COP21 – Wednesday summary

Had a very busy day out at the COP. After a series of one on one meetings, I got to witness the Observer Briefing by the UNFCCC. The UNFCCC has a very important but difficult job considering and addressing the concerns of a diverse group of stakeholders. Their stakeholder engagement process is very impressive.

The two key events on the day for Australia related to the International Emissions Trading Association session on carbon pricing and the Carbon Market Institute’s Spotlight on Australia session. In the first session, CEO’s from Vatternfall, CLP, AGL and several other utilities and industries gave their perspectives. There seemed to be consensus about the fact that business views a carbon constrained future as inevitable. Other key points made included: carbon pricing is but one tool to reduce emissions, renewable energy and closure policies are also important; the transition is important but it must consider the impacts on other stakeholders such as low-income consumers and affected workers; and it is important that individual businesses lead by developing new innovative business models and products and services.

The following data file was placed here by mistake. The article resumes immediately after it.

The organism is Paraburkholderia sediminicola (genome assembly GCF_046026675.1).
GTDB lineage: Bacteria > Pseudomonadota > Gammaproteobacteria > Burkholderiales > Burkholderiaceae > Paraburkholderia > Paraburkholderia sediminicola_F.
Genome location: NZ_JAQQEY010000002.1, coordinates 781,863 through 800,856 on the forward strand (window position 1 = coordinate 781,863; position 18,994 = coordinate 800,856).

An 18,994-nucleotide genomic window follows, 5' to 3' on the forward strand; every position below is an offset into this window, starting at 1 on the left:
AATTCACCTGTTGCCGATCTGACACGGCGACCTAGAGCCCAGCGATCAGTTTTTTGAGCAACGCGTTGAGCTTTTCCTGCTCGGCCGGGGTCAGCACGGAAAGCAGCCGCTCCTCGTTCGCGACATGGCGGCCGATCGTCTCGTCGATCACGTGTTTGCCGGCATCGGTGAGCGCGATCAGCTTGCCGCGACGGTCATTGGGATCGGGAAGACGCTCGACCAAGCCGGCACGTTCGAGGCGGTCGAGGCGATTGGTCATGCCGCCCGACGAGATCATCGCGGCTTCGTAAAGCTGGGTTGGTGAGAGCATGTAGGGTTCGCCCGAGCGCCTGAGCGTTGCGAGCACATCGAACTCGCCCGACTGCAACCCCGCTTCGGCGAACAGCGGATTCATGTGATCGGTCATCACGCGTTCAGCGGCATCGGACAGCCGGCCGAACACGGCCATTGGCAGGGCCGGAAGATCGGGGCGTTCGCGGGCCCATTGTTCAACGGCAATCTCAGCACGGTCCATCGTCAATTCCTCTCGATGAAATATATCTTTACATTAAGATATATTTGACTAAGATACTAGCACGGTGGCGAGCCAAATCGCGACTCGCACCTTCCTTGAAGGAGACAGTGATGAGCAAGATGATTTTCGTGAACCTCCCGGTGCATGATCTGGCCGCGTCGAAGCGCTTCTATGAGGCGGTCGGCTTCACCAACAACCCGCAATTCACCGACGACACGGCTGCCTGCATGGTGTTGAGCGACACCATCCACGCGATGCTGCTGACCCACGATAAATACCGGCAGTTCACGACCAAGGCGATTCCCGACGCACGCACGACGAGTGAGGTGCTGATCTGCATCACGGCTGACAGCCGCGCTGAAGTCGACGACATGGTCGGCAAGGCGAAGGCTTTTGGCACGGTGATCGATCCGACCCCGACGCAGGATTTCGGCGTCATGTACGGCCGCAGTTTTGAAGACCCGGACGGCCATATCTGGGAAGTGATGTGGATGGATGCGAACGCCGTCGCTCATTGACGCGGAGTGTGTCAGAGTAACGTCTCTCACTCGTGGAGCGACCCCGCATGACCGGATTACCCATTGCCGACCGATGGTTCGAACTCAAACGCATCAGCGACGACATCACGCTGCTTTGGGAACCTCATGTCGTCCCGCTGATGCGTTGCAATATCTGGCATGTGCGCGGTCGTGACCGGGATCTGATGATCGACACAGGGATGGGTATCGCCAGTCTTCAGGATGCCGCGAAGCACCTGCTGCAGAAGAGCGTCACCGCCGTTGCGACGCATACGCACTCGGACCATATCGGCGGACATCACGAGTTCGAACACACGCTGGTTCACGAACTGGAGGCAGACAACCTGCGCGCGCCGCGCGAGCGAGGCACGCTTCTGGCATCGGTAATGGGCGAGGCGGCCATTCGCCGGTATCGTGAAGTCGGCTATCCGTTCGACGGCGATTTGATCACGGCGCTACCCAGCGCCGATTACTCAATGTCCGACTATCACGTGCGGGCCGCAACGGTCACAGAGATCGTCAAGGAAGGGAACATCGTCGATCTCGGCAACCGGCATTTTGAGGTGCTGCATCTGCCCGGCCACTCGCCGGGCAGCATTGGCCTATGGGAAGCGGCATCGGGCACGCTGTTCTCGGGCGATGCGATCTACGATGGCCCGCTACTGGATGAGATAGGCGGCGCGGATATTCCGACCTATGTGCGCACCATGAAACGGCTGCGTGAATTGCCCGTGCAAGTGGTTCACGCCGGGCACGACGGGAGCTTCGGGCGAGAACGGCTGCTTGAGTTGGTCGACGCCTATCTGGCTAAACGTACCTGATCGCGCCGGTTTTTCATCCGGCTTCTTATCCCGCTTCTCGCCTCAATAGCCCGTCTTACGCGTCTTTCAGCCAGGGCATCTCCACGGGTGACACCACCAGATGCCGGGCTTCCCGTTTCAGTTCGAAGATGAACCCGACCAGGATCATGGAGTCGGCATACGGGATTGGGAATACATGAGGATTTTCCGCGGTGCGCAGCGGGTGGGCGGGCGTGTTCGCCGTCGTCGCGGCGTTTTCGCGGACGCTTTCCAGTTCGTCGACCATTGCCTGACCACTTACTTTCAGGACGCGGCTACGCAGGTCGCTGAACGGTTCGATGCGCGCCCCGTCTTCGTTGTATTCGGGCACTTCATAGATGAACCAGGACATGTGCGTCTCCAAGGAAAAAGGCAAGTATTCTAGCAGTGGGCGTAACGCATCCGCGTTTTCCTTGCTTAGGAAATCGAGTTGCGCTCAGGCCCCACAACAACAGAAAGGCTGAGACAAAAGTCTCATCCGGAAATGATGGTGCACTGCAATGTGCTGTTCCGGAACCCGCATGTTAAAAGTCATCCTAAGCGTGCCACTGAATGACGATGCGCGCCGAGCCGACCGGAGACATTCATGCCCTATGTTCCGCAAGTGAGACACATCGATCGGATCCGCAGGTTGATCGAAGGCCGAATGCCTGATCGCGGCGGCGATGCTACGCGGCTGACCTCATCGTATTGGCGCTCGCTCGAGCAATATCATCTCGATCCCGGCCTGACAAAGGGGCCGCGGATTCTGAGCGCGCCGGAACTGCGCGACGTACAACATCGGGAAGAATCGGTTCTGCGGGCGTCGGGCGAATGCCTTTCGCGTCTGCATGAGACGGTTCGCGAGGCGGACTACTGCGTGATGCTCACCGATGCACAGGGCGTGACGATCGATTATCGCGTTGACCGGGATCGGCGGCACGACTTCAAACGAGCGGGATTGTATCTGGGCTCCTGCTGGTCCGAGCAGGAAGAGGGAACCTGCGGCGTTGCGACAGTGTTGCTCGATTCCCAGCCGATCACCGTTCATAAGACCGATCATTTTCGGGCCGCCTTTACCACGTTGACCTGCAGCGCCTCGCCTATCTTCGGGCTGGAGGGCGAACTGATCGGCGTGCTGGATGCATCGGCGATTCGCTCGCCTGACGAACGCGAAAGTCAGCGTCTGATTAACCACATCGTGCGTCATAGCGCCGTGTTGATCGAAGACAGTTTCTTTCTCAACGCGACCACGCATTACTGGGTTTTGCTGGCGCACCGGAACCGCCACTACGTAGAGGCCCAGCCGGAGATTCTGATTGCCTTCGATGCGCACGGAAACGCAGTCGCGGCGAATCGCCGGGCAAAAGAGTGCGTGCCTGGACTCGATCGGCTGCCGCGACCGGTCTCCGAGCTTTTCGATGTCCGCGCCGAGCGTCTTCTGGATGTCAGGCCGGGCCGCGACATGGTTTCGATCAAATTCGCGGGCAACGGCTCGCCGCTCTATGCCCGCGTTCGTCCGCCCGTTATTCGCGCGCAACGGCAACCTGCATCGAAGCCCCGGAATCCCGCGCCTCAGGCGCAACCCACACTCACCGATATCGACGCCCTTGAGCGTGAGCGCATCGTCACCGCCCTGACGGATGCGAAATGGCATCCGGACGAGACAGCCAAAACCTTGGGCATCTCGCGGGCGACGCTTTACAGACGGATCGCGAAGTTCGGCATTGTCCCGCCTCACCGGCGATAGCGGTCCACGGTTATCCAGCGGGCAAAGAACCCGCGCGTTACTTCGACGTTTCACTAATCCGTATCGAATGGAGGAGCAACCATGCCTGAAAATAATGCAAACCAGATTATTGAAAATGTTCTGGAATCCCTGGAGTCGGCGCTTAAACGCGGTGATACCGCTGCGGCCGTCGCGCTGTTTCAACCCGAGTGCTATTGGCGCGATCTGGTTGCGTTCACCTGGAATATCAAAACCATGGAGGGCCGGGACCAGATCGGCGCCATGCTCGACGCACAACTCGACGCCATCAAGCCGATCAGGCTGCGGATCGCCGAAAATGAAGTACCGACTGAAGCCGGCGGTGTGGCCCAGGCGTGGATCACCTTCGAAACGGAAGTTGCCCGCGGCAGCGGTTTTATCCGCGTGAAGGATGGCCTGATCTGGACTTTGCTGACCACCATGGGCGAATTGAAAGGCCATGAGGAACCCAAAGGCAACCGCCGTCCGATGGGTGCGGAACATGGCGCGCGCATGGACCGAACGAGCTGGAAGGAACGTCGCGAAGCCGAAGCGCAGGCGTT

In the session on Australia, we were able to hear first hand from Australia’s Foreign Minister, Julie Bishop, about the progress of negotiations and insights from Mark Butler and Richard DiNatale. There was also lots of discussion about the need to modernise and decarbonise Australia’s electricity system.

I was also very lucky to be able to meet with senior officials from the IEA. As an energy economist, meeting other energy economists from the IEA and discussing market design, renewable integration, demand response and the intersection of climate and energy policy has been a true highlight of my engagements at this COP.

The feature picture of this blog is an EV bus out at the COP. Didn’t get to ride on it but it looked very impressive.

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